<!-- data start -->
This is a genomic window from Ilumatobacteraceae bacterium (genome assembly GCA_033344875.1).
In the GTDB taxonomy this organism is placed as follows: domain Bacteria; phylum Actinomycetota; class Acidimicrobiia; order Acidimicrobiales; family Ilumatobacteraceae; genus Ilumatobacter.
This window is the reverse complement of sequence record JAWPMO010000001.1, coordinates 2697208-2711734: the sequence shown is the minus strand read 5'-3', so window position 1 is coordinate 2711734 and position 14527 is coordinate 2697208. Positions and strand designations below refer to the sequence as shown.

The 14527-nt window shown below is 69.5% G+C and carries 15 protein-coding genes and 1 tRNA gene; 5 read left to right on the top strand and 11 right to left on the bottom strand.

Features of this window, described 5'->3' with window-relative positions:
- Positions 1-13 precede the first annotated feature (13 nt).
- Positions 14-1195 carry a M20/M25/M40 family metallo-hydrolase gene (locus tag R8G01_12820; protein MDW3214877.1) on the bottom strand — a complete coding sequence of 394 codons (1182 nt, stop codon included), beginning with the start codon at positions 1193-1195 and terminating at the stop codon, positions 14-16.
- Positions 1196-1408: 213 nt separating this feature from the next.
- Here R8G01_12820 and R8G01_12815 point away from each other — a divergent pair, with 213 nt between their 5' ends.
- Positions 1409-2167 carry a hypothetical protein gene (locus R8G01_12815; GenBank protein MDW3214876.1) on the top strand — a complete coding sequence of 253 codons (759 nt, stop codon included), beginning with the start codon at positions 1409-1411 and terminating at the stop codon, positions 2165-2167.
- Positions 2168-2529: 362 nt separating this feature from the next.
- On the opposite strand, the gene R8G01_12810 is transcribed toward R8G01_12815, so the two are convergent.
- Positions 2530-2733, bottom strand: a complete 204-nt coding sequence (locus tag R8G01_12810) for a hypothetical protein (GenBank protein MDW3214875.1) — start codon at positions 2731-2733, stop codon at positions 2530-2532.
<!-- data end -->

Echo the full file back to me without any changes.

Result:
This is a genomic window from Ilumatobacteraceae bacterium (genome assembly GCA_033344875.1).
In the GTDB taxonomy this organism is placed as follows: domain Bacteria; phylum Actinomycetota; class Acidimicrobiia; order Acidimicrobiales; family Ilumatobacteraceae; genus Ilumatobacter.
This window is the reverse complement of sequence record JAWPMO010000001.1, coordinates 2697208-2711734: the sequence shown is the minus strand read 5'-3', so window position 1 is coordinate 2711734 and position 14527 is coordinate 2697208. Positions and strand designations below refer to the sequence as shown.

The 14527-nt window shown below is 69.5% G+C and carries 15 protein-coding genes and 1 tRNA gene; 5 read left to right on the top strand and 11 right to left on the bottom strand.

Features of this window, described 5'->3' with window-relative positions:
- Positions 1-13 precede the first annotated feature (13 nt).
- Positions 14-1195 carry a M20/M25/M40 family metallo-hydrolase gene (locus tag R8G01_12820; protein MDW3214877.1) on the bottom strand — a complete coding sequence of 394 codons (1182 nt, stop codon included), beginning with the start codon at positions 1193-1195 and terminating at the stop codon, positions 14-16.
- Positions 1196-1408: 213 nt separating this feature from the next.
- Here R8G01_12820 and R8G01_12815 point away from each other — a divergent pair, with 213 nt between their 5' ends.
- Positions 1409-2167 carry a hypothetical protein gene (locus R8G01_12815; GenBank protein MDW3214876.1) on the top strand — a complete coding sequence of 253 codons (759 nt, stop codon included), beginning with the start codon at positions 1409-1411 and terminating at the stop codon, positions 2165-2167.
- Positions 2168-2529: 362 nt separating this feature from the next.
- On the opposite strand, the gene R8G01_12810 is transcribed toward R8G01_12815, so the two are convergent.
- Positions 2530-2733, bottom strand: a complete 204-nt coding sequence (locus tag R8G01_12810) for a hypothetical protein (GenBank protein MDW3214875.1) — start codon at positions 2731-2733, stop codon at positions 2530-2532.